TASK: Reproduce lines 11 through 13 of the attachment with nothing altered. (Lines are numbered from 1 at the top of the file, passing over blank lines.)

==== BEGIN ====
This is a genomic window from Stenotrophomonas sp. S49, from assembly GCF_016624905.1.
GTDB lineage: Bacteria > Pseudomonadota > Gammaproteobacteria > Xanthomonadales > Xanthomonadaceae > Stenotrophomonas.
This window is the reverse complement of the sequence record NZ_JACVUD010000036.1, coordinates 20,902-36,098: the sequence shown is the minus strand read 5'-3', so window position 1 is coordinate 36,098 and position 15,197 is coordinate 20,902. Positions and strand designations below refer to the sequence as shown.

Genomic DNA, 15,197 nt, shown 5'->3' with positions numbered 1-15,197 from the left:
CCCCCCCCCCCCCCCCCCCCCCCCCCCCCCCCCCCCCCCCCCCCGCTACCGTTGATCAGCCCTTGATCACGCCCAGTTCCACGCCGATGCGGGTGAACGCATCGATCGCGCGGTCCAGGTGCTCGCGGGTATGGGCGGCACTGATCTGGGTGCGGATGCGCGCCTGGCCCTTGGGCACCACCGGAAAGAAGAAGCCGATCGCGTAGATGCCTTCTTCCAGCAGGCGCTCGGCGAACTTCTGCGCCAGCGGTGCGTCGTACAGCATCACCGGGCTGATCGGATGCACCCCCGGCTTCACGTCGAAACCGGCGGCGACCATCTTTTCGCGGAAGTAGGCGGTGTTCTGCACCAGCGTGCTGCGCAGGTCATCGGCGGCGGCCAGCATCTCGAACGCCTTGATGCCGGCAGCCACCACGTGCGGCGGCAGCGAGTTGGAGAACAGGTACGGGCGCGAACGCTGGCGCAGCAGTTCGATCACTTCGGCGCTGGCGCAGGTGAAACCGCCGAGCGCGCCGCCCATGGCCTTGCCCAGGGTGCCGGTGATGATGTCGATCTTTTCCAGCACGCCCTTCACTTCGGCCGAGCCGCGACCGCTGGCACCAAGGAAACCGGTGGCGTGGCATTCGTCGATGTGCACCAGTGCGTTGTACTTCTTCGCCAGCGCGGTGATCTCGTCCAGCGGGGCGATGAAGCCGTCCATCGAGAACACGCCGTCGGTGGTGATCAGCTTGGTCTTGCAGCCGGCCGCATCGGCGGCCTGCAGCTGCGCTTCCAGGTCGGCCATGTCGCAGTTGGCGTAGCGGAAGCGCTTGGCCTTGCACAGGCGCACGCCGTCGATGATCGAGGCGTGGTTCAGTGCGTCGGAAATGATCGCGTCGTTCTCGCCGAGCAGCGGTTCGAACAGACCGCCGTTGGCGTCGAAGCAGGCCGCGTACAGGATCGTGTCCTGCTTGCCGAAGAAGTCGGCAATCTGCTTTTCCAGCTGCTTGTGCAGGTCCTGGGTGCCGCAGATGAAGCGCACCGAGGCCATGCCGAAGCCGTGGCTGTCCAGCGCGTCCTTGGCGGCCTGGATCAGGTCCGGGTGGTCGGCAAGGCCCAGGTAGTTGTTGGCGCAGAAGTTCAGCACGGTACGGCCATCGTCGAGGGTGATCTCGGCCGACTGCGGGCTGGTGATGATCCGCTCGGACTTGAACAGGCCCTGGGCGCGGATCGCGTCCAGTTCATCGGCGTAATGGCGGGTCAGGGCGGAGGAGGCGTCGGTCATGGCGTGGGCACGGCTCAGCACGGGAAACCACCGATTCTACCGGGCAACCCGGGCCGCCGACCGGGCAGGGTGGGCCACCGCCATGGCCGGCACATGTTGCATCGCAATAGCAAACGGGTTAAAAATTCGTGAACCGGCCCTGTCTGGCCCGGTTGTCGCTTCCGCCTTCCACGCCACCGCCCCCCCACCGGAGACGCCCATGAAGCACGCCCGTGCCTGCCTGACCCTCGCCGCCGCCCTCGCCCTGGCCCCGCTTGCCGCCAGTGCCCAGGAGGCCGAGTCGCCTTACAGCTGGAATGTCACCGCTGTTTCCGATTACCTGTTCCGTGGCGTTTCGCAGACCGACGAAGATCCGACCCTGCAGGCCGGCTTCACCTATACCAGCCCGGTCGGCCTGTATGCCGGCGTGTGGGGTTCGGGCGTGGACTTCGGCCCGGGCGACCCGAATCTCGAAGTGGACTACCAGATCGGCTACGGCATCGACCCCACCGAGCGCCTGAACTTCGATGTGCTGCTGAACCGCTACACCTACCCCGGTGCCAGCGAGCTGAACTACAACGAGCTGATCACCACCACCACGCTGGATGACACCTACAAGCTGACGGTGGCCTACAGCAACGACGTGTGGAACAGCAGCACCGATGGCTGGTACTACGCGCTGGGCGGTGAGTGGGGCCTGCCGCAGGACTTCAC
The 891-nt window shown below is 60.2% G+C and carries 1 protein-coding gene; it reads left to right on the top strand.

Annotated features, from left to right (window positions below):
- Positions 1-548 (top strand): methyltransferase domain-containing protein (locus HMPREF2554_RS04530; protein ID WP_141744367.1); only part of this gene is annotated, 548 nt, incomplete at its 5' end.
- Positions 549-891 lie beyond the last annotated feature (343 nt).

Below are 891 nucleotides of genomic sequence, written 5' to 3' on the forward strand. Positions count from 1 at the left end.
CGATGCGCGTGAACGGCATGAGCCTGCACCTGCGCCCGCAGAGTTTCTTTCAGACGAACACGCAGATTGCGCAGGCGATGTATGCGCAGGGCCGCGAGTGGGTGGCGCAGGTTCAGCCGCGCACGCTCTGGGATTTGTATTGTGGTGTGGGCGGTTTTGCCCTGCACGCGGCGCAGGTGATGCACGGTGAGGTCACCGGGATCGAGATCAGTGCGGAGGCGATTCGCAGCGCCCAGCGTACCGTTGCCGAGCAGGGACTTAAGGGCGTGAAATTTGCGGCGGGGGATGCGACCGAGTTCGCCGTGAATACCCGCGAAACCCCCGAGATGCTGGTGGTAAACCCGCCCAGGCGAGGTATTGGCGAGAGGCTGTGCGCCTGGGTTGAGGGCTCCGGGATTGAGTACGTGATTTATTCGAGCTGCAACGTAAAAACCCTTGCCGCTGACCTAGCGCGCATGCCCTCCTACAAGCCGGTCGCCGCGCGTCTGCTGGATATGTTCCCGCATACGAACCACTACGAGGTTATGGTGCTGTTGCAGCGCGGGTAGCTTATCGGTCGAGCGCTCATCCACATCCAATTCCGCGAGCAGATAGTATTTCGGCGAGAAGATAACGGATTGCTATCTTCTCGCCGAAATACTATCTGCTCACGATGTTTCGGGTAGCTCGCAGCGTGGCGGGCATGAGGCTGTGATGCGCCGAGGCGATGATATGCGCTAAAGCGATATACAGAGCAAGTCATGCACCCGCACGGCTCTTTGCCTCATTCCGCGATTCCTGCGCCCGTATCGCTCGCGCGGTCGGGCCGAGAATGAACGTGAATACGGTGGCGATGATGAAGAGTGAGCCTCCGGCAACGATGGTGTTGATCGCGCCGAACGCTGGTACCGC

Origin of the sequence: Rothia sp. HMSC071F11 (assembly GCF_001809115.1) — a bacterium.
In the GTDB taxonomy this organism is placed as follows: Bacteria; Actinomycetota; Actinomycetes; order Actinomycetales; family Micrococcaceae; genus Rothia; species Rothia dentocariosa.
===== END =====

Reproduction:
CGATGCGCGTGAACGGCATGAGCCTGCACCTGCGCCCGCAGAGTTTCTTTCAGACGAACACGCAGATTGCGCAGGCGATGTATGCGCAGGGCCGCGAGTGGGTGGCGCAGGTTCAGCCGCGCACGCTCTGGGATTTGTATTGTGGTGTGGGCGGTTTTGCCCTGCACGCGGCGCAGGTGATGCACGGTGAGGTCACCGGGATCGAGATCAGTGCGGAGGCGATTCGCAGCGCCCAGCGTACCGTTGCCGAGCAGGGACTTAAGGGCGTGAAATTTGCGGCGGGGGATGCGACCGAGTTCGCCGTGAATACCCGCGAAACCCCCGAGATGCTGGTGGTAAACCCGCCCAGGCGAGGTATTGGCGAGAGGCTGTGCGCCTGGGTTGAGGGCTCCGGGATTGAGTACGTGATTTATTCGAGCTGCAACGTAAAAACCCTTGCCGCTGACCTAGCGCGCATGCCCTCCTACAAGCCGGTCGCCGCGCGTCTGCTGGATATGTTCCCGCATACGAACCACTACGAGGTTATGGTGCTGTTGCAGCGCGGGTAGCTTATCGGTCGAGCGCTCATCCACATCCAATTCCGCGAGCAGATAGTATTTCGGCGAGAAGATAACGGATTGCTATCTTCTCGCCGAAATACTATCTGCTCACGATGTTTCGGGTAGCTCGCAGCGTGGCGGGCATGAGGCTGTGATGCGCCGAGGCGATGATATGCGCTAAAGCGATATACAGAGCAAGTCATGCACCCGCACGGCTCTTTGCCTCATTCCGCGATTCCTGCGCCCGTATCGCTCGCGCGGTCGGGCCGAGAATGAACGTGAATACGGTGGCGATGATGAAGAGTGAGCCTCCGGCAACGATGGTGTTGATCGCGCCGAACGCTGGTACCGC

Origin of the sequence: Rothia sp. HMSC071F11 (assembly GCF_001809115.1) — a bacterium.
In the GTDB taxonomy this organism is placed as follows: Bacteria; Actinomycetota; Actinomycetes; order Actinomycetales; family Micrococcaceae; genus Rothia; species Rothia dentocariosa.